a slot formed in the body between the exterior and interior surfaces and extending longitudinally across the body between the first and second ends, the slot being formed as a continuous spiral that spirals at least one half a revolution around the tubular body as it extends longitudinally between the first and second ends; wherein
the slot receives the object cord when the object is carried.
11. The apparatus of claim 10, wherein:
the slot is configured to receive the object cord at the first end of the body and thread the cord through the internal bore by directing the cord longitudinally along the slot to the second end of the body in response to rotating the body in a first direction one complete revolution relative to the cord.
12. The apparatus of claim 10, wherein:
the tubular body is constructed of a resilient material enabling the slot to expand to receive cords of varying dimensions.
13. The apparatus of claim 10, wherein:
a lip is formed on the interior surface of the tubular body adjacent opposite sides of the slot, the lip projects into the internal bore of the tubular body.
14. The apparatus of claim 11, wherein:
the slot is configured to receive the object cord threaded through the internal bore at the second end of the body, and direct the cord longitudinally along the slot to the first end of the body in response to rotating the body in a second direction one complete revolution relative to the cord, thereby removing the cord from the internal bore of the body.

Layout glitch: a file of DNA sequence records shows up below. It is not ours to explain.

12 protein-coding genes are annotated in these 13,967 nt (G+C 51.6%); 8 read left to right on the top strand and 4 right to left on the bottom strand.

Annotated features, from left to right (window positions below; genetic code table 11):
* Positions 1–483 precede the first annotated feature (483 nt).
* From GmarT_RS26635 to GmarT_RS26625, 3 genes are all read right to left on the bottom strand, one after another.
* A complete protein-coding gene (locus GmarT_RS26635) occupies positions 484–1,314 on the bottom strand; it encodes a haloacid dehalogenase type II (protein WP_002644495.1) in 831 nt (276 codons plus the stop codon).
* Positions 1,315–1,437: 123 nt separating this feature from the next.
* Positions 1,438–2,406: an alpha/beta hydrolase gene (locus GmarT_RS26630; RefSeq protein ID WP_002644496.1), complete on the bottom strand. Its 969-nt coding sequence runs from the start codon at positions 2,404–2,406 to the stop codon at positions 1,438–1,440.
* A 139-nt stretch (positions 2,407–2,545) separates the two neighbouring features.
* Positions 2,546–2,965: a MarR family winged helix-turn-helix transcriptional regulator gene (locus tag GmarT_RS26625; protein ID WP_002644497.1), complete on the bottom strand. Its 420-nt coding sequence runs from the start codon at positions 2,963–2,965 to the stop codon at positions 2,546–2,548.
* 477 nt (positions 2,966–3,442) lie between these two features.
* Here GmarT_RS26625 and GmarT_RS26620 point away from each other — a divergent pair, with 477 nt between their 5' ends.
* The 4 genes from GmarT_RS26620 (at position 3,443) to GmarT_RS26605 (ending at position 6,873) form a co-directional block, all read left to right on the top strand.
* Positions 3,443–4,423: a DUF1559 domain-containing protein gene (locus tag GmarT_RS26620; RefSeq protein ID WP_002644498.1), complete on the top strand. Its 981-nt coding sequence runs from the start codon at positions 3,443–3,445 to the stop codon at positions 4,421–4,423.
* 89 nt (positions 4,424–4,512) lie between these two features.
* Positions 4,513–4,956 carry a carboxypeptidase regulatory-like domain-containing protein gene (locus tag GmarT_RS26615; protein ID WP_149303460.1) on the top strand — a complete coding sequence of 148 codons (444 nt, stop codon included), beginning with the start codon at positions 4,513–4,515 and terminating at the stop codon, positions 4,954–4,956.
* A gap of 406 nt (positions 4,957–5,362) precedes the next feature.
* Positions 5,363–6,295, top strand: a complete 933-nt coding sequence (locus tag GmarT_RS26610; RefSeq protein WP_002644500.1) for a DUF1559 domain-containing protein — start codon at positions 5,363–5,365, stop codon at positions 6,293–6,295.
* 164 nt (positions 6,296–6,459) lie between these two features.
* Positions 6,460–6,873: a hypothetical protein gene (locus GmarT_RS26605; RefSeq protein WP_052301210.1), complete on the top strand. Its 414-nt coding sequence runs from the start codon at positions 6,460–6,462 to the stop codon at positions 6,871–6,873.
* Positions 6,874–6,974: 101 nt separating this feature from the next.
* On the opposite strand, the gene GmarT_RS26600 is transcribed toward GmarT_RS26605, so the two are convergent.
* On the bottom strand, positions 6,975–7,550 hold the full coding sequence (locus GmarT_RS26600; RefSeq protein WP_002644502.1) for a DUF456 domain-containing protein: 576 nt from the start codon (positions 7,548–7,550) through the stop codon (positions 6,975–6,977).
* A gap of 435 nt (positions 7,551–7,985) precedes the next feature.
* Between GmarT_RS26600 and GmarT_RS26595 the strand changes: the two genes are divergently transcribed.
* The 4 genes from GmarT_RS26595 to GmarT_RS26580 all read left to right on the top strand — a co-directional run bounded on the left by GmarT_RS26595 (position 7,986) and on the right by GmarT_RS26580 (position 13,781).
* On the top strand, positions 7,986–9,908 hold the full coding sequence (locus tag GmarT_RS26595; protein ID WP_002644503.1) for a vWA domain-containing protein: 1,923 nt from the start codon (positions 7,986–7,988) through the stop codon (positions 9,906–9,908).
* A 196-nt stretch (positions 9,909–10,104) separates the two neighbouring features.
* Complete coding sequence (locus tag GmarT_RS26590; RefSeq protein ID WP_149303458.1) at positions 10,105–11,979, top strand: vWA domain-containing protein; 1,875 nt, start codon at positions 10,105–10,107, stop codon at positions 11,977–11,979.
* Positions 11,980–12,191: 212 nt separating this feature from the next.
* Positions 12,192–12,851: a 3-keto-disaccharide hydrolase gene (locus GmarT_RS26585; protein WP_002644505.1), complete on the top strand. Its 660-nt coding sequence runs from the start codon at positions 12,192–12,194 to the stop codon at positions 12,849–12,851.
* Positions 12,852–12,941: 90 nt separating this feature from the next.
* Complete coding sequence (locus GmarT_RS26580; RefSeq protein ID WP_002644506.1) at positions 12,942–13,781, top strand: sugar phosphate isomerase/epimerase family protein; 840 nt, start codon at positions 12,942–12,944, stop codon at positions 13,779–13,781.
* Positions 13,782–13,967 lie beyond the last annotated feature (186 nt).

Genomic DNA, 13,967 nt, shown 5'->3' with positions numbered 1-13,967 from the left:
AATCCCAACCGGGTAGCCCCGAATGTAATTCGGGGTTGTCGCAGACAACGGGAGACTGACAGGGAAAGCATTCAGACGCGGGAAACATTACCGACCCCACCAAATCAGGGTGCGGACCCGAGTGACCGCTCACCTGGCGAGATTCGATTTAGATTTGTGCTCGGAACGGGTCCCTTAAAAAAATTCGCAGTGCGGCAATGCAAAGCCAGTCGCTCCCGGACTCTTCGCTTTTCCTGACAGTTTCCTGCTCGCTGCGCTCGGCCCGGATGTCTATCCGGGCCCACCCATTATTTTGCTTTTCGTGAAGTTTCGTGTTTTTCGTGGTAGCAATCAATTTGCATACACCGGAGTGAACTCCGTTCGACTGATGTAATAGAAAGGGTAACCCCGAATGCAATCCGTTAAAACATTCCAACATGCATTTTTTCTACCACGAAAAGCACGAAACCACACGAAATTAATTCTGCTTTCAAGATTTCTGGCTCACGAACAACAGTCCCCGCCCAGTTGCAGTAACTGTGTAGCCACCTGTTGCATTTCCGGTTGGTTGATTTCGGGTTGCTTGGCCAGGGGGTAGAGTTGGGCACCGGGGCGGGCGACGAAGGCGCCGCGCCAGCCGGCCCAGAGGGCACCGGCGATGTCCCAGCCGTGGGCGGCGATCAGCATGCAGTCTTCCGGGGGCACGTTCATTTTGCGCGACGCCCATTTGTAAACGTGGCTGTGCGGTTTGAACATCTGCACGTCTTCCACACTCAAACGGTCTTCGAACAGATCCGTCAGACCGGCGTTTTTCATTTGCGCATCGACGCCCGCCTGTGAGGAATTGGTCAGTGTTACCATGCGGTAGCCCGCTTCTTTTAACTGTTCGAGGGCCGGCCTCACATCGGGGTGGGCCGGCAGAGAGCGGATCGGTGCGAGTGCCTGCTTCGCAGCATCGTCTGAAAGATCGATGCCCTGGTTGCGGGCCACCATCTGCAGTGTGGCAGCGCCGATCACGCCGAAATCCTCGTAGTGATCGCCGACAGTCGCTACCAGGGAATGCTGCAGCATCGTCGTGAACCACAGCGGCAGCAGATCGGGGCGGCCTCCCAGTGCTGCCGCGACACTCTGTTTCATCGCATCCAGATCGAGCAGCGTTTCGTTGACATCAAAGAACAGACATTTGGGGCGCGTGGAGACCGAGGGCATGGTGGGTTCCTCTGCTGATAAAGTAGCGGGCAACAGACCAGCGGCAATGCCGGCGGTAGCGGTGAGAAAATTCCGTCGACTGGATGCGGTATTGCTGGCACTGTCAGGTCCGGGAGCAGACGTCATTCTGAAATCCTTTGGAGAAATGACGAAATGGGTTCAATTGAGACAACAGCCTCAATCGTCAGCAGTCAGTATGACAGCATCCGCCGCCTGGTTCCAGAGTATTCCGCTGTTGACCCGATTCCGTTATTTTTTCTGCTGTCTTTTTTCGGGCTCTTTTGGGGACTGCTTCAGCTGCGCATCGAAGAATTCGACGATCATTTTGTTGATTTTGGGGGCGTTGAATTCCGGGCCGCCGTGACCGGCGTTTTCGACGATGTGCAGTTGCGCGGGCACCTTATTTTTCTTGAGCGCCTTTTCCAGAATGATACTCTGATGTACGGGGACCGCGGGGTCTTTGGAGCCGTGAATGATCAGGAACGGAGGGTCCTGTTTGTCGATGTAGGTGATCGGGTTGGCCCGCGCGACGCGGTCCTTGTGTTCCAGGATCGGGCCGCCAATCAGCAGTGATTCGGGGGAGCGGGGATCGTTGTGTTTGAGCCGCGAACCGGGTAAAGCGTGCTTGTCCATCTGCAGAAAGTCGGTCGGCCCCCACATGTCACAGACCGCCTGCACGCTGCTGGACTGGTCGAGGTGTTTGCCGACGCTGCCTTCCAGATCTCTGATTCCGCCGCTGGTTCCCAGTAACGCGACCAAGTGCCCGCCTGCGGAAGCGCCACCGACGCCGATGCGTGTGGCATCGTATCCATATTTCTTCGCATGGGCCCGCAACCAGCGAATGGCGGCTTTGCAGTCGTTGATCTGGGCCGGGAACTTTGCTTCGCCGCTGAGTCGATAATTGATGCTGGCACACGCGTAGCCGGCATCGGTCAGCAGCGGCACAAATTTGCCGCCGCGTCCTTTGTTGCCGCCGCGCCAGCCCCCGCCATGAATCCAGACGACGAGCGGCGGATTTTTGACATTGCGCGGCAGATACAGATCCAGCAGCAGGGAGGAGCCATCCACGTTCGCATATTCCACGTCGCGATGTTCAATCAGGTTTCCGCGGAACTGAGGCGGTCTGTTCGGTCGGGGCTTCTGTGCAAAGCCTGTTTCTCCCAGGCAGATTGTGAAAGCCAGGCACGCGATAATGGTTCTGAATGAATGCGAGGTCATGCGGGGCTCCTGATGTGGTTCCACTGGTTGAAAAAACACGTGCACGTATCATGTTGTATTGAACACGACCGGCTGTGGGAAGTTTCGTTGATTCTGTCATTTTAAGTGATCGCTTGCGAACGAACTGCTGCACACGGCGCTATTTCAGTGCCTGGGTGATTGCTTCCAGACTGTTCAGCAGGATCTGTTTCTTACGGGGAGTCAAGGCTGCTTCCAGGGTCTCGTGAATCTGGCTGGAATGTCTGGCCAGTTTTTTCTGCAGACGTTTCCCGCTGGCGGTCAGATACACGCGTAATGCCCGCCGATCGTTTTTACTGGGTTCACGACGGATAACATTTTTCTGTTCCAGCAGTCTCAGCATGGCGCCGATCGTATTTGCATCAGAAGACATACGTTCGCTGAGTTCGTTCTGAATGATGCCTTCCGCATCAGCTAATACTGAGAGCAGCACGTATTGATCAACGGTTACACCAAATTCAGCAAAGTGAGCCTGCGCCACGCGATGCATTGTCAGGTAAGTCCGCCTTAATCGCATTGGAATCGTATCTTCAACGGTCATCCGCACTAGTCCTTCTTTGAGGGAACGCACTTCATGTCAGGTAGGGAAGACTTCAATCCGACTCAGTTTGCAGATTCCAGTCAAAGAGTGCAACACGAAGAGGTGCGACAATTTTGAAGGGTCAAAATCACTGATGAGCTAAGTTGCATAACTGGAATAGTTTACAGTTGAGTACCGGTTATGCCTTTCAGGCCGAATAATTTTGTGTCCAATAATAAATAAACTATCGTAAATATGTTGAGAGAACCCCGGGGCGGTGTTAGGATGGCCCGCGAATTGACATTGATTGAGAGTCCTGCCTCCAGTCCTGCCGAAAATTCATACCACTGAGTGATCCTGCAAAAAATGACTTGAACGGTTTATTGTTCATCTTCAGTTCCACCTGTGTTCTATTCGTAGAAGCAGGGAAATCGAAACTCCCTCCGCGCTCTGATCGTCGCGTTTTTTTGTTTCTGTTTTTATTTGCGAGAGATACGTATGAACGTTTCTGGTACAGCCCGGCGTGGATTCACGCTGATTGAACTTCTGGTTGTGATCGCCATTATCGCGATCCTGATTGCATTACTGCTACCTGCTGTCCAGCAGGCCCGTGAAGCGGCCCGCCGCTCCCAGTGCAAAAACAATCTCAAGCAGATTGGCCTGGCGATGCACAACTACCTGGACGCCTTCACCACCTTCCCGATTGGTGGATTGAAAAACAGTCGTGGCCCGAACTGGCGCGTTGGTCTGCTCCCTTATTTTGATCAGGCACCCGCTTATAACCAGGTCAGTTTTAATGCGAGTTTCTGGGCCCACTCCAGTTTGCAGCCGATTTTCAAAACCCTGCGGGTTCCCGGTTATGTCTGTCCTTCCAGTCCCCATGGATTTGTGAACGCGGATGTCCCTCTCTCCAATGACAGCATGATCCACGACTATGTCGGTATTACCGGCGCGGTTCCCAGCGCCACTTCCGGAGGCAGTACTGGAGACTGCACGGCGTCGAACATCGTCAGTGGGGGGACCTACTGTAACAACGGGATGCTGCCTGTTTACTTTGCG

15. A carrier apparatus for carrying an object having a cord by suspending the object from the cord, the carrier apparatus comprising:
a carrier body having a configuration of a thin strip of material wound spirally around a longitudinally axis into a tubular configuration;
the tubular configuration having opposite first and second ends, an exterior surface, and an interior surface surrounding an internal bore extending axially through the tubular configuration; and
a slot formed between adjacent spirals of the strip of material, the slot extending across the tubular configuration between the first and second ends and spiraling continuously around the tubular configuration at least one half a revolution between the first and second ends; wherein